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Marc Dalessio's Social Media for Painters/Artists

The aspiring art student or interested layperson will more often than not find it difficult to see great classical realist/contemporary art without having to travel to a major urban area. Fortunately, plein air painter Marc Dalessio has posted some great information relating to some of the best contemporary realist art resources the Internet has to offer on his blog titled Social Media for Painters.

Marc's favorite social media platform is Pinterest. It is a hugely popular service and works well on mobile platforms but the site has that us only, quasi-membership attitude that so many other social platforms unfortunately have. wasn't known to me when I read Marc's post and it does have an incredible amount of works by older, less known historical artists like two of my ancestors, George Dunlop Leslie and his dad, Charles Robert Leslie.

The site is a little clunky (the top menu font is too tiny if you resize the browser to ½ a screen) and the auto loading of pages is both helpful and yet excruciating at the same time; I can never take advantage of the bottom footer information (that is actually readable on a 1920 x 1280 screen) and the never-ending webpage quickly eats up my browser cache (not everyone runs an i7; this site is terribly non-mobile data friendly.

One of the more exciting services is of course Instagram and Marc is right to mention it. At its best this is Facebook but without any of the nonsense and there are many great artists posting work or fans of them posting images. Certain hashtags will pull in multiple realist artists (one might never found them organically). I'd like to see a rise in Instagram use over Facebook.

I like services that function well at home on Linux and on my mobile Android tablet. My latest RSS libre/free software (FOSS and no ads) on Andriod is called spaRSS which can be downloaded from F-Droid or Google Play. It allows you to sort feeds in folders and will save the feeds locally for when you don't have service or on a wifi-only device. One may simply usee the webstagram feed to grab any Instagram feed without having to be a member.

I was happy to see the phenomenal podcast Suggested Donation included in Marc's blog (how could it not?) but was a little sad not to see The Sculptors Funeral podcast included. At the time of this post, there was no RSS feed available for the latter. Marc makes good to mention the Rational Painting website which I have been a member for many years now.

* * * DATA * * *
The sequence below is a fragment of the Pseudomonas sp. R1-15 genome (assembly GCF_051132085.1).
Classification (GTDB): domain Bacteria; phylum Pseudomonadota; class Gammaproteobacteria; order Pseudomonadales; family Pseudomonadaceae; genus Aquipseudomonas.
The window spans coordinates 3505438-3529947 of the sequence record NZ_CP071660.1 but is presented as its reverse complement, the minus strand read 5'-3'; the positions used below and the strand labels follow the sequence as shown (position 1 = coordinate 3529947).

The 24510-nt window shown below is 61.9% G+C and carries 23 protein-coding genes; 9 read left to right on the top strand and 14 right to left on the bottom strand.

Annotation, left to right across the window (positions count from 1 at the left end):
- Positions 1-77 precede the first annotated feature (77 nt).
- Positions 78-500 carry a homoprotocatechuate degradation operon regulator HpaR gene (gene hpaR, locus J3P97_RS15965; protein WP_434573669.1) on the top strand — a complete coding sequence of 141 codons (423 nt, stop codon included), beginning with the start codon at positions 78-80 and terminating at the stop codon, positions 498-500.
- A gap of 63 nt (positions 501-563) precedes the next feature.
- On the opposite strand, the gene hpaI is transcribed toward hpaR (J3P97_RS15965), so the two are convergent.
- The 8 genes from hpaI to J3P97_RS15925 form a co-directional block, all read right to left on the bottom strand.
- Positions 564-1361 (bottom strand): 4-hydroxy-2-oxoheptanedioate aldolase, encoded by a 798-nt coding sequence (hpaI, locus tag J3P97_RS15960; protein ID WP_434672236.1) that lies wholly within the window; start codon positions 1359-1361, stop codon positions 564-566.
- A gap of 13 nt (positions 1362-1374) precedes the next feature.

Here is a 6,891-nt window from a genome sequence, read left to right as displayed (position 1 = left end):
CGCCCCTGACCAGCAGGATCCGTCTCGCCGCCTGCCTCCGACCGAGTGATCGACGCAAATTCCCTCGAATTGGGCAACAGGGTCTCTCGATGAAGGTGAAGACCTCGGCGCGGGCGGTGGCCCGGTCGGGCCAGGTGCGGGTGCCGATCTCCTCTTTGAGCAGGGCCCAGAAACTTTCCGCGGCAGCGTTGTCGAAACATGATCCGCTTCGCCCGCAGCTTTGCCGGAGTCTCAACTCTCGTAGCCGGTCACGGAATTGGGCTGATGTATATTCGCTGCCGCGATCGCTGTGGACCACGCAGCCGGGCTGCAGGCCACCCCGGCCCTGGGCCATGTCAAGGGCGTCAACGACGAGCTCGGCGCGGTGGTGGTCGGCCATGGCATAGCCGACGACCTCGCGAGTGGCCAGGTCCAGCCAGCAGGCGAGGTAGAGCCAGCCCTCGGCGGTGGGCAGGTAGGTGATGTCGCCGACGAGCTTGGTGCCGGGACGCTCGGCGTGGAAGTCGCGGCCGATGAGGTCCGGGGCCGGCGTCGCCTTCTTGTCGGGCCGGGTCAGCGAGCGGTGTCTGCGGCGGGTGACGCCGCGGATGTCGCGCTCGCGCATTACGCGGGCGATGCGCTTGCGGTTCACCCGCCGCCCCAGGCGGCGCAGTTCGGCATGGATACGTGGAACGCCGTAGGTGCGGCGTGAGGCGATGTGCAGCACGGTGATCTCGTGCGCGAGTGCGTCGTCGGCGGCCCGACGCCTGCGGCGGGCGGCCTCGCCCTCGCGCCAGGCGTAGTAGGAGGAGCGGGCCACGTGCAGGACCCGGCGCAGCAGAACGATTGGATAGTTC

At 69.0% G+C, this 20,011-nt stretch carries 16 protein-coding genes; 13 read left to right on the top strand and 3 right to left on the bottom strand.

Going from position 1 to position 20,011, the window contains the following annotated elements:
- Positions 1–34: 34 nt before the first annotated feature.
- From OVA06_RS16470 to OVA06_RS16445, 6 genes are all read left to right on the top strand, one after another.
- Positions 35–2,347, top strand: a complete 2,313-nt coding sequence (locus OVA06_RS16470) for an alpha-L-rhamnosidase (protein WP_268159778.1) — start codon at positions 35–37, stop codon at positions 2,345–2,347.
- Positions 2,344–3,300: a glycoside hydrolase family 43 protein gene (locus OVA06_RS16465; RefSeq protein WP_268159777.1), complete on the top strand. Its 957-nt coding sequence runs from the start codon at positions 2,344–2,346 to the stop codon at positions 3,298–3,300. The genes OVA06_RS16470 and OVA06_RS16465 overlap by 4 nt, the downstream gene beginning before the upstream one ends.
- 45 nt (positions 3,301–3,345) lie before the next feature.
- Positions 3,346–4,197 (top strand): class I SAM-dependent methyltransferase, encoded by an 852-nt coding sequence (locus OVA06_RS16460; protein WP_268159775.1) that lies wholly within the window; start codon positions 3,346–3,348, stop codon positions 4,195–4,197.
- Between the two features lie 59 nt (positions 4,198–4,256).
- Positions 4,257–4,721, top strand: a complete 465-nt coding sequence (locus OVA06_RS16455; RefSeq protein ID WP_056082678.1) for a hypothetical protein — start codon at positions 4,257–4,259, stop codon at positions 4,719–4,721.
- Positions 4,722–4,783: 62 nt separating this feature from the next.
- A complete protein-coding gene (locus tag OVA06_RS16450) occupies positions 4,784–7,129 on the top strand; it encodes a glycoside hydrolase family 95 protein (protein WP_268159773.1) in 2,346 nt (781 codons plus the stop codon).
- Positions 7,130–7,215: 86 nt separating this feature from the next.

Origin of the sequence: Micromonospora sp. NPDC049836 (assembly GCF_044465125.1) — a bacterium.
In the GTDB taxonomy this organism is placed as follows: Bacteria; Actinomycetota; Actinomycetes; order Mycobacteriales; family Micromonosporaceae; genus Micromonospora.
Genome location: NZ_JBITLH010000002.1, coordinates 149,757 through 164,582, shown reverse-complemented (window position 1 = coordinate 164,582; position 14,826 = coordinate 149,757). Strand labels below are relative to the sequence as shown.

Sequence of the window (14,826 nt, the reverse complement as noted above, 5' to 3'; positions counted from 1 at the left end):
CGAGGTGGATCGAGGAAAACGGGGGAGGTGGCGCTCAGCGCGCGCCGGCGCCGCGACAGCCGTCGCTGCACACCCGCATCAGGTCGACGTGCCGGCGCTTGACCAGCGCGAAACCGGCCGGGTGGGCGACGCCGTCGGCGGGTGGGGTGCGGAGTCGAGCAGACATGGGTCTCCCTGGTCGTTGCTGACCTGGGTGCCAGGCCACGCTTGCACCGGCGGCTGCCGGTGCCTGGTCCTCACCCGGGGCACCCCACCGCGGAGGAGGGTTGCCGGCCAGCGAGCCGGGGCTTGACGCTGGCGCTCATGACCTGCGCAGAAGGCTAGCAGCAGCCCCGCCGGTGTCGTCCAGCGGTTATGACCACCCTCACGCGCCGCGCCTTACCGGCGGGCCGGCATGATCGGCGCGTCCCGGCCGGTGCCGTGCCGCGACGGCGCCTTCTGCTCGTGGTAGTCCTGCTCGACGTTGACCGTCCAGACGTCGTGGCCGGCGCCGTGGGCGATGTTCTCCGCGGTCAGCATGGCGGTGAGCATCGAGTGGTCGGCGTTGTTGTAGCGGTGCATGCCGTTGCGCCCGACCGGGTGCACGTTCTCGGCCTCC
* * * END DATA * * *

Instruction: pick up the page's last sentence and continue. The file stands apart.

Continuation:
One of the commentators at Marc's blog mentioned was another podcast, Artists Helping Artists which is hosted on Blog Talk Radio. This show is, at times, slightly difficult to listen to due the pacing of the show but Leslie Saeta does our industry a great service by bringing together years of experience and thousands of pointers (especially to those just starting out). They do have a RSS feed and can be downloaded directly in VLC. If you ever use the embedded chat client at know that it was AHA that inspired its creation.

Goggle+ is also missed in the article by Mr. Dalessio, albeit understandably; the largest search engine in the world is still having trouble fleshing out social media. I have been searching for the typical who's who of realist artists on Google+ and its a bit of a challenge at first.

Google and its services (this blog for example) are at both immediately inspiring and threatening (they have worked with the NSA in the past and have been specifically called-out by freedom whistle-blower Edward Snowden in 2014). I refuse to run the G+ service on my home computer and have several privacy packages enabled to minimize Google's all-seeing-eye on my other devices.

Google also has a tenancy to abruptly change or cancel services without much warning. Remember too though, your privacy is most likely taken from the source through your ISP (looking at you Comcast).

In conclusion, Marc's blog is a great resource for not only social media information related to realist art but is a real treat in its own right; his portraits are absolutely fantastic. Be sure to check out his website at Large images of his landscape paintings may be found at